Catalonia’s determination to gauge support for independence from Spain at the ballot box is unnerving investors as they weigh the cost of a possible breakaway by the country’s biggest regional economy.
Catalan bonds due in February 2020 have fallen, pushing the yield up this month to its highest level since early 2014 compared with that of similar-maturity German bonds. In the same way, Spain’s government-debt yield rose versus Italy’s. That reflects greater economic risks from the region’s Sept. 27 vote and from national elections due by year-end, said Borja Gomez, director of analysis at Madrid-based brokerage Inverseguros.
The decision by Catalan President Artur Mas to call the vote sets up a new clash with the central government of Prime Minister Mariano Rajoy. Mas has framed the process as a black-and-white decision on whether the 198 billion-euro ($221 billion) economy can go it alone as a sovereign nation.
“It’s pretty obvious that the political situation over Catalonia has deteriorated quite significantly,” said Cesar Molinas, a former head of European fixed-income strategy at Merrill Lynch & Co. who is the founder of Multa Paucis, an investment consultancy firm.
Rajoy, a first-term premier, is preparing to fight for re-election saying he’s the best-qualified leader to nurture Spain’s economic recovery. The Catalan challenge revives concern by investors in getting future payments from the region’s bonds if its confrontation with Madrid escalates.
The yield spread investors demand for the Catalan government’s 4.95 percent debt due in February 2020 over comparable German debt has widened. It was at 329 basis points, or 3.29 percentage points, on Monday at 5 p.m. in London, versus 180 basis points in mid-March, according to data compiled by Bloomberg. It reached as high as 333 basis points on Aug. 5. Compared with Spanish debt, the spread has jumped to about 250 basis points from 123 basis points.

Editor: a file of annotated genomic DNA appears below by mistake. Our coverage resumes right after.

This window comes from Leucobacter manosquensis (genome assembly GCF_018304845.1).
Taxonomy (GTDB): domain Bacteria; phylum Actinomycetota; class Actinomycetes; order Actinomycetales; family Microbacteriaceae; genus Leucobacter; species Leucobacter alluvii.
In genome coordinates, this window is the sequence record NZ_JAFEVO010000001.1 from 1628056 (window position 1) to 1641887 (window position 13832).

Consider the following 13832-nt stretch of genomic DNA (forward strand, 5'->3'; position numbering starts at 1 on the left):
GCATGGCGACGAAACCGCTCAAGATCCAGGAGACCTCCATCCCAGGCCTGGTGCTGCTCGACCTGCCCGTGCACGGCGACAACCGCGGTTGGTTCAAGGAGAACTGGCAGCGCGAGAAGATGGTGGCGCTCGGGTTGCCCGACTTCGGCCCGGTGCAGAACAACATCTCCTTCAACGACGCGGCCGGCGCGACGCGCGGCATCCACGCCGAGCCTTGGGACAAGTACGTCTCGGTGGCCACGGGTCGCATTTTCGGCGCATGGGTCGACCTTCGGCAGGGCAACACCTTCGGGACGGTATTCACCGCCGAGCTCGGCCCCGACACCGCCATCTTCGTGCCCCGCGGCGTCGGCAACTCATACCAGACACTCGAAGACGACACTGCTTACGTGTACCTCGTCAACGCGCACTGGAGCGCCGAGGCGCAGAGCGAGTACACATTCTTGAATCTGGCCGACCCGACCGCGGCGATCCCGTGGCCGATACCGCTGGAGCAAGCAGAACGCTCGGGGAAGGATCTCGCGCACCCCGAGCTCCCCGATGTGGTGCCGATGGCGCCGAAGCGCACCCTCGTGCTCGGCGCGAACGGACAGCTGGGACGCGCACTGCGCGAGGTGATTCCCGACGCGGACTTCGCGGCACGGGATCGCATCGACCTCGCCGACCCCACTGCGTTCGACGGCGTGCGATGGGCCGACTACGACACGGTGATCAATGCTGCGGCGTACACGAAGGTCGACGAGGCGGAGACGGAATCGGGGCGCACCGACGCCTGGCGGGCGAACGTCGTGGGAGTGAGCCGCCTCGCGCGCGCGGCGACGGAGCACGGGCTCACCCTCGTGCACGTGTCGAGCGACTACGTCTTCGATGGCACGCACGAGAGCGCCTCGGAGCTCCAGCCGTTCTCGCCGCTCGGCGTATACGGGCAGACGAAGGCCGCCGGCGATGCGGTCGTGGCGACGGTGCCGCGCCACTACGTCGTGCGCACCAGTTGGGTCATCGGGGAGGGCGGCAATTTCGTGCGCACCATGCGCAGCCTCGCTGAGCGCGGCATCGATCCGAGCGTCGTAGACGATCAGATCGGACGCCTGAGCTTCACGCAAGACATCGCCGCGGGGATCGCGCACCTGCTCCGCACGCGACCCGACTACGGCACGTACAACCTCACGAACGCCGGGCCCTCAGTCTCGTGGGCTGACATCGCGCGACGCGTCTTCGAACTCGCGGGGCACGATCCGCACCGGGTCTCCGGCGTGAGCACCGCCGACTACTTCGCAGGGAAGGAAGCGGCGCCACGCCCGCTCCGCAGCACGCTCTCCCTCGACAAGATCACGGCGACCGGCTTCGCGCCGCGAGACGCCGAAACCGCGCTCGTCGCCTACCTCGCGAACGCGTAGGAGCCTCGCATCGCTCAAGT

“We have these elections in Catalonia in September and there will be investors that are reducing their exposure,” said Xavier Cebrian, a fund manager at GVC Gaesco Gestion in Barcelona, who helps manage about 1 billion euros.
The Mas-led government has said it is devising a method to divide assets and liabilities with Spain as part of an eventual separation. Spain is the biggest creditor of Catalonia.
Located in the northeastern corner of the Iberian peninsula, Catalonia is Spain’s biggest regional economy, accounting for almost a fifth of national output.
After the Spanish state refused to recognize an informal vote on separation held by Mas in November, he stitched together an alliance of pro-independence parties to fight next month’s election, saying secession would happen within 18 months if the platform wins. Mas announced the date of the ballot on Aug. 3.
In a Bloomberg survey of 13 economists last week, five said they already factor in some kind of an impact from the Catalan election into their valuation of Spanish bonds. Two said they plan to. These analysts allocate a median risk premium of 20 basis points for Spanish debt because of the Catalan challenge, according to the survey.
It’s unlikely that Mas will succeed in his push because it’s not clear he has enough public support and the Spanish government would do everything to deny him a victory, Molinas said. A poll by NC Report published by La Razon newspaper in late July predicted Mas’s pro-independence platform would win 56 seats in the regional parliament, short of the 68 it needs for a majority.
“It’s crazy to push for independence if you only have the support of just about half of the population,” Molinas said. “My view is that the independence of Catalonia is not going to happen any time soon.”
Investors in Spanish sovereign debt are becoming more nervous about the outcome of national elections due by the end of the year, said Inverseguros’ Gomez.
They worry that the result of general elections may lead to Spain reversing reforms, such as changes to labor regulations, that have helped put the country on the path to the growth that the government said will reach 3.3 percent this year.
Even though a recent poll shows support rising for Rajoy’s People’s Party and slipping for the anti-austerity party Podemos, it’s unclear what shape Spain’s future government will take. The International Monetary Fund warned Spain against backtracking on reforms in a report published Aug. 14
“Both a separation of Catalonia and a coalition of anti-austerity parties are serious threats for Spain,” said Kristian Toedtmann, an economist at Dekabank in Frankfurt. “One would prefer to have no Spanish government bonds at all if only one of these risks materializes -- but as long as they are only pending, it is difficult to attach a price.”
For more, read this QuickTake: Catalonia